So what is it about Cariñena that produces wines like these? Terroir first and foremost. The region sits on a high plateau, so even though the vineyards appear to be fairly flat and there are few true hillside vineyards, we are talking of elevations of roughly between 1300 and 2740 feet. That’s pretty high, and it allows for relatively cool nights even in the face of some hot and dry days.
And then there is the soil, or what little there is of it. The morphology of the region is fascinating. The bulk of the vineyards lay on gently undulating slopes that roughly form the center of a wide valley. Here one finds glacial moraine and alluvial soil layered over clay. As one moves away from the flats there are increasingly diverse stretches of soil that include significant patches of colluvial rock, some regions of heavier clays and loams, and soils with significant quantities of iron and some sulphur as well. All this means that there is great variety, along with some fantastic drainage, in the region which, when paired with the varying altitude offers producers here a pretty diverse range of styles to play with.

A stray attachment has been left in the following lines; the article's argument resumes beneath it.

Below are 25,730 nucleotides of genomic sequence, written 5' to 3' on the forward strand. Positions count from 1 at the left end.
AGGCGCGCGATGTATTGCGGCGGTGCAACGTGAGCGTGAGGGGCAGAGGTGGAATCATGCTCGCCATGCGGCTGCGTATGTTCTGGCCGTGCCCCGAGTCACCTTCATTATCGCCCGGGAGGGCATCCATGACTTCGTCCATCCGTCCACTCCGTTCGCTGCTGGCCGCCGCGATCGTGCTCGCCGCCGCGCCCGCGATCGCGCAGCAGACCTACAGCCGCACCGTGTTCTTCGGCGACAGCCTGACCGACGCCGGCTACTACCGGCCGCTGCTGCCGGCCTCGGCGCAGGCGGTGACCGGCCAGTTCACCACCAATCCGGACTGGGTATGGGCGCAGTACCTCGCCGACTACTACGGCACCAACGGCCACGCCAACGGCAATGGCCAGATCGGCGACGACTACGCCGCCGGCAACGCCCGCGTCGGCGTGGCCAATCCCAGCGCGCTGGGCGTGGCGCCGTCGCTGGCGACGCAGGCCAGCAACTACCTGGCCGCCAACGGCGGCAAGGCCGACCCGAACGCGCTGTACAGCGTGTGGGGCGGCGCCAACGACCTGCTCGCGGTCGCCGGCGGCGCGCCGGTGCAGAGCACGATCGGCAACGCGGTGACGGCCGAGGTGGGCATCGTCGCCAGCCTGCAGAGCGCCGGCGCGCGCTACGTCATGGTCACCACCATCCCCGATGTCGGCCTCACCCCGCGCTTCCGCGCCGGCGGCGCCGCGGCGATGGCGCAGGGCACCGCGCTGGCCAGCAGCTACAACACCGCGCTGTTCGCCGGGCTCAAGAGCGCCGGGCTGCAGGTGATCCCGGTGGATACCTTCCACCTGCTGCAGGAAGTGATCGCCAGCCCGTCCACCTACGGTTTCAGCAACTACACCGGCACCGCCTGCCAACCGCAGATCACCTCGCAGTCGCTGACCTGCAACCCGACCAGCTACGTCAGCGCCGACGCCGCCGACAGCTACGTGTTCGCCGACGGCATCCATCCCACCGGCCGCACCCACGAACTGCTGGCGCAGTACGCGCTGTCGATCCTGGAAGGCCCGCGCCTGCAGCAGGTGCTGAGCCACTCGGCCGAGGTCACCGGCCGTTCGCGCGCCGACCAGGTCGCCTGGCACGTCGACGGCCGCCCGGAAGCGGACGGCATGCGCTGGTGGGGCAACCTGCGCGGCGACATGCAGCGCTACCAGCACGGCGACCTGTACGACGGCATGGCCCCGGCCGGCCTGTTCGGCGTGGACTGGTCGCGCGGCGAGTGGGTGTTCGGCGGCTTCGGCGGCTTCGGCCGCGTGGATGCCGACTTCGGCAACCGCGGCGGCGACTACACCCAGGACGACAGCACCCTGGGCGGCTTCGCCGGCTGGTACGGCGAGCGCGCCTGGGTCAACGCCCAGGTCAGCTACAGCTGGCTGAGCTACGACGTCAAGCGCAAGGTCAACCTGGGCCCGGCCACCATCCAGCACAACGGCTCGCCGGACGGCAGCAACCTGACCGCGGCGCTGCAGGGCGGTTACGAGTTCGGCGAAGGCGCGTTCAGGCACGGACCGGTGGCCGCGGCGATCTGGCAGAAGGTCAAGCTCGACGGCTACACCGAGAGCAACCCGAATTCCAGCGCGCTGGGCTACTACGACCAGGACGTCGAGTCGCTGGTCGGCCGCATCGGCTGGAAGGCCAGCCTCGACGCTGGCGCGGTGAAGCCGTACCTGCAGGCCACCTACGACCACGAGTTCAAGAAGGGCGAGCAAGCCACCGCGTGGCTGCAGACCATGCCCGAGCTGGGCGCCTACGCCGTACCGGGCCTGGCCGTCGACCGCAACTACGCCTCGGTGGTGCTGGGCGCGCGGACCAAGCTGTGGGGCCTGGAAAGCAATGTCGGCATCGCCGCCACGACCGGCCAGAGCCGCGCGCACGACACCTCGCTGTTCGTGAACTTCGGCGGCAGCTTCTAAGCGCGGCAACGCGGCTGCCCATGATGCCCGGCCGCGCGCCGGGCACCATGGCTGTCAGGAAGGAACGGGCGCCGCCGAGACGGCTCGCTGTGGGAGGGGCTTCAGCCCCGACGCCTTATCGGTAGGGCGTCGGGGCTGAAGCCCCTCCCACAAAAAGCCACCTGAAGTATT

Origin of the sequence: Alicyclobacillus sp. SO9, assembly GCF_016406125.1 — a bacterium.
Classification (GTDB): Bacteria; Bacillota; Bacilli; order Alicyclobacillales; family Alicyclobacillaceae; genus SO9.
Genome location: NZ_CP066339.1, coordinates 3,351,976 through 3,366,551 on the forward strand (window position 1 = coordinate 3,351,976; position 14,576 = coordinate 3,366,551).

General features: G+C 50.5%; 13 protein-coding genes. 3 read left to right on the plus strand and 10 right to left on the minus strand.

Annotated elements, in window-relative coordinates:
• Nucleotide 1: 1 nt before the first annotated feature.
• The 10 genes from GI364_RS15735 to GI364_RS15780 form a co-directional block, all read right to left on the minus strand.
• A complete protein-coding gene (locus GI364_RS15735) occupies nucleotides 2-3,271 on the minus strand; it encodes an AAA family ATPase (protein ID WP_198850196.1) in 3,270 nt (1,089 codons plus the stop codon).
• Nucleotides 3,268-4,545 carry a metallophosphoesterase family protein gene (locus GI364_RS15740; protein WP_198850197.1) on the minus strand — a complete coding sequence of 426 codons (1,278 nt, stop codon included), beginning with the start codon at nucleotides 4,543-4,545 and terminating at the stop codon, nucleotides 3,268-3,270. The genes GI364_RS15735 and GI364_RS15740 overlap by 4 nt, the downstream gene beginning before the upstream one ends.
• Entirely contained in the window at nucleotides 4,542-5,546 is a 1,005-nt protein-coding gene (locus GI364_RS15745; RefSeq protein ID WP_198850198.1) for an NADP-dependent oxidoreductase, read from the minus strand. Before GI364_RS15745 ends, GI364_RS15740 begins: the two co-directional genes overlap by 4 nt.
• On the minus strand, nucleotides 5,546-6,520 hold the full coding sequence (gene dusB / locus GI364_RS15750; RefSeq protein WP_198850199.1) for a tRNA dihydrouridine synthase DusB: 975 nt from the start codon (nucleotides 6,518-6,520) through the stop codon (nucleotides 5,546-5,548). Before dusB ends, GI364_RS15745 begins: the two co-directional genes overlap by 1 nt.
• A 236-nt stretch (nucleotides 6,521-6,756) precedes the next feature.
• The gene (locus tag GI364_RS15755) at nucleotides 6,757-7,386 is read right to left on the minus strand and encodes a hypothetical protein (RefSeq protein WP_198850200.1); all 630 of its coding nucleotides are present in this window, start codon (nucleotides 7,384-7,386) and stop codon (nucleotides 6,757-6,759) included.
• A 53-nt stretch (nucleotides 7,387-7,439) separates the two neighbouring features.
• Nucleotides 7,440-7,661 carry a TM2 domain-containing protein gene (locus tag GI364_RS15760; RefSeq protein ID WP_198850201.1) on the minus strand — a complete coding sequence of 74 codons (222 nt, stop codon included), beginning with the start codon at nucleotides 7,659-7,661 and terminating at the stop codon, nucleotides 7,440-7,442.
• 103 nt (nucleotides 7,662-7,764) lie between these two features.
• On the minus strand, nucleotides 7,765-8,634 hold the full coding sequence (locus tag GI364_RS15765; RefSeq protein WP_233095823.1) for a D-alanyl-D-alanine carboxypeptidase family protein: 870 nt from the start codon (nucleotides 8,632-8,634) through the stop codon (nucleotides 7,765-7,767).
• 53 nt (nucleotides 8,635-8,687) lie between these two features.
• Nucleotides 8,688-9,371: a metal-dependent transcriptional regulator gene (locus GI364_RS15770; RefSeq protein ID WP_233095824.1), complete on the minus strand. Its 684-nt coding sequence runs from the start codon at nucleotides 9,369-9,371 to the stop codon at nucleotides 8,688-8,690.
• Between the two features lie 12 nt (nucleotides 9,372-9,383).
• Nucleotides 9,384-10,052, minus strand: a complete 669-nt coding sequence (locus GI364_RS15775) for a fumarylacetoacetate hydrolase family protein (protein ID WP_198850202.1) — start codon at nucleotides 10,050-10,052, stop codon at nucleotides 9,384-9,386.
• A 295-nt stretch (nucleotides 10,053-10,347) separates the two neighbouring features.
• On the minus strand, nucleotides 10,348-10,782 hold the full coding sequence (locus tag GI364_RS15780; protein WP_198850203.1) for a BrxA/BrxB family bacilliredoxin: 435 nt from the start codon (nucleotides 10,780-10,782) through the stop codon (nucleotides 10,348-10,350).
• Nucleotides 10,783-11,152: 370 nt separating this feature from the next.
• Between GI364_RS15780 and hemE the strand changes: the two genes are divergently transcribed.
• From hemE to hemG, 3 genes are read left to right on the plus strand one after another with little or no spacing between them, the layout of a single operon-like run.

I was fortunate to be able to taste through a line-up of wines produced from the differing altitudes and the results were remarkable. As you climb in height the fruit in these wines progressively got darker, and richer with high acid and finer, if harder, tannins. Much of this is most likely due to the availability of water, which at about 17 inches per year in rainfall, can be an issue. Much of the vineyards here are in fact irrigated, with the usual protestations of how minimally that system is used, yet still a significant portion of the vineyards here are dry-farmed, old vine and bush trained.